A federal appeals court in Washington wrangled today with the definitions of “credit” and “any person” as it tried to determine whether the Federal Trade Commission overstepped its authority in regulating the legal profession.

The panel’s three judges asked skeptical questions of both lawyers in a case between the FTC and the American Bar Association. The ABA sued the FTC on behalf of lawyers trying to win an exemption from the “Red Flags Rule,” a new regulatory scheme designed to prevent identity theft among creditors. The ABA won a lower court ruling in December 2009.

This content has been archived. It is available through our partners, LexisNexis® and Bloomberg Law.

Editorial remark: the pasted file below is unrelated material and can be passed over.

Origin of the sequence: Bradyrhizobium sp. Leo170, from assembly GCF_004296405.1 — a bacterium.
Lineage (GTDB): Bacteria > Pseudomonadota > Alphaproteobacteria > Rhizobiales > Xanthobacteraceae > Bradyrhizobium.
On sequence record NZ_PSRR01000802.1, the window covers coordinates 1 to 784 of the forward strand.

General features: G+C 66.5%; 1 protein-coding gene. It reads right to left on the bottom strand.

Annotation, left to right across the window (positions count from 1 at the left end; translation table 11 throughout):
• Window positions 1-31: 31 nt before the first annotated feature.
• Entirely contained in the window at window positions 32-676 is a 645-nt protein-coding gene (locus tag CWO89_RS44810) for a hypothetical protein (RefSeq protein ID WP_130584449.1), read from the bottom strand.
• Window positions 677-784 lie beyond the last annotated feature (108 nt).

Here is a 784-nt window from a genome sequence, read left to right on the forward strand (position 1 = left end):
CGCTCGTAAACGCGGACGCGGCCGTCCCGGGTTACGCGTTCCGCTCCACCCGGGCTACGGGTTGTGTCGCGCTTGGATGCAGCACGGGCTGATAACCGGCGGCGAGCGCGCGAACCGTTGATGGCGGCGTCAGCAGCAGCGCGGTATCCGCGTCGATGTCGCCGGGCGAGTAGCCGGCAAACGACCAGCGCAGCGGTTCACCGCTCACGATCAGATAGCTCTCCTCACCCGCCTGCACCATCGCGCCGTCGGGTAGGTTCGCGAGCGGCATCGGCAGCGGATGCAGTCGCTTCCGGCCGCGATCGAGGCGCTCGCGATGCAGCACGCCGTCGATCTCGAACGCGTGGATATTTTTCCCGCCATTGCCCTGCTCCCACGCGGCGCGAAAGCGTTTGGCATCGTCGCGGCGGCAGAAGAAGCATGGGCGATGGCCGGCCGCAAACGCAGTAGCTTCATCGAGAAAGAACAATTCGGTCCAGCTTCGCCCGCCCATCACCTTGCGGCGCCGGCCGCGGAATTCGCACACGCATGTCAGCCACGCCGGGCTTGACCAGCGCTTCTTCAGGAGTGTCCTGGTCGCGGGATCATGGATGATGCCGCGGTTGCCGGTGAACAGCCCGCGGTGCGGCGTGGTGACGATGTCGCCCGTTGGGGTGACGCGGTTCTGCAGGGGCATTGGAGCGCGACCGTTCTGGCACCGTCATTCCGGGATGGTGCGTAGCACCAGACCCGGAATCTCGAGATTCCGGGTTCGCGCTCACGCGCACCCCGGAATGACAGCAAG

To view this content, please continue to their sites.

Not a Lexis Advance® Subscriber?
Subscribe Now

Not a Bloomberg Law Subscriber?
Subscribe Now

Why am I seeing this?

LexisNexis® and Bloomberg Law are third party online distributors of the broad collection of current and archived versions of ALM's legal news publications. LexisNexis® and Bloomberg Law customers are able to access and use ALM's content, including content from the National Law Journal, The American Lawyer, Legaltech News, The New York Law Journal, and Corporate Counsel, as well as other sources of legal information.

For questions call 1-877-256-2472 or contact us at [email protected]